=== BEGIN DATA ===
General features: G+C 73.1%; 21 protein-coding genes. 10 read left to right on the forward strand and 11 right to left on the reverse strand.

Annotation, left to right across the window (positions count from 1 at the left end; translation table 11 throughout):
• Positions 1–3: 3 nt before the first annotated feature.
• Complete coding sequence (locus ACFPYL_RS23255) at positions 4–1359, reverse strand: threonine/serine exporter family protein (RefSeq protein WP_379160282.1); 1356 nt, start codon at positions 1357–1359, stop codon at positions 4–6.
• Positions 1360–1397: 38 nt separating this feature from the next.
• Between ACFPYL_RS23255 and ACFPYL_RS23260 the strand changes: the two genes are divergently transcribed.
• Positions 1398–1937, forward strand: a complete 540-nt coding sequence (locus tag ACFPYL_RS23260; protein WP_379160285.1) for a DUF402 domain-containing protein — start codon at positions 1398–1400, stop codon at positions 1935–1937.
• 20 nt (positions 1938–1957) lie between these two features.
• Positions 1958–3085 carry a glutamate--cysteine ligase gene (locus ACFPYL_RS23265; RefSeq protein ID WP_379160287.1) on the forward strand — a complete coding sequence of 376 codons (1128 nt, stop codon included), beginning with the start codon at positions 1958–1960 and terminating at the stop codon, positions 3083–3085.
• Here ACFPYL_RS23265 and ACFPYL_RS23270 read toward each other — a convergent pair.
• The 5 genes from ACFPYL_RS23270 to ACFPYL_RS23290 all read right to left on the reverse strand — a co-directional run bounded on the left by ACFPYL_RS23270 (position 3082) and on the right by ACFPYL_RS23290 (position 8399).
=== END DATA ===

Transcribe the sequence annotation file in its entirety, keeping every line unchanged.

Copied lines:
General features: G+C 73.1%; 21 protein-coding genes. 10 read left to right on the forward strand and 11 right to left on the reverse strand.

Annotation, left to right across the window (positions count from 1 at the left end; translation table 11 throughout):
• Positions 1–3: 3 nt before the first annotated feature.
• Complete coding sequence (locus ACFPYL_RS23255) at positions 4–1359, reverse strand: threonine/serine exporter family protein (RefSeq protein WP_379160282.1); 1356 nt, start codon at positions 1357–1359, stop codon at positions 4–6.
• Positions 1360–1397: 38 nt separating this feature from the next.
• Between ACFPYL_RS23255 and ACFPYL_RS23260 the strand changes: the two genes are divergently transcribed.
• Positions 1398–1937, forward strand: a complete 540-nt coding sequence (locus tag ACFPYL_RS23260; protein WP_379160285.1) for a DUF402 domain-containing protein — start codon at positions 1398–1400, stop codon at positions 1935–1937.
• 20 nt (positions 1938–1957) lie between these two features.
• Positions 1958–3085 carry a glutamate--cysteine ligase gene (locus ACFPYL_RS23265; RefSeq protein ID WP_379160287.1) on the forward strand — a complete coding sequence of 376 codons (1128 nt, stop codon included), beginning with the start codon at positions 1958–1960 and terminating at the stop codon, positions 3083–3085.
• Here ACFPYL_RS23265 and ACFPYL_RS23270 read toward each other — a convergent pair.
• The 5 genes from ACFPYL_RS23270 to ACFPYL_RS23290 all read right to left on the reverse strand — a co-directional run bounded on the left by ACFPYL_RS23270 (position 3082) and on the right by ACFPYL_RS23290 (position 8399).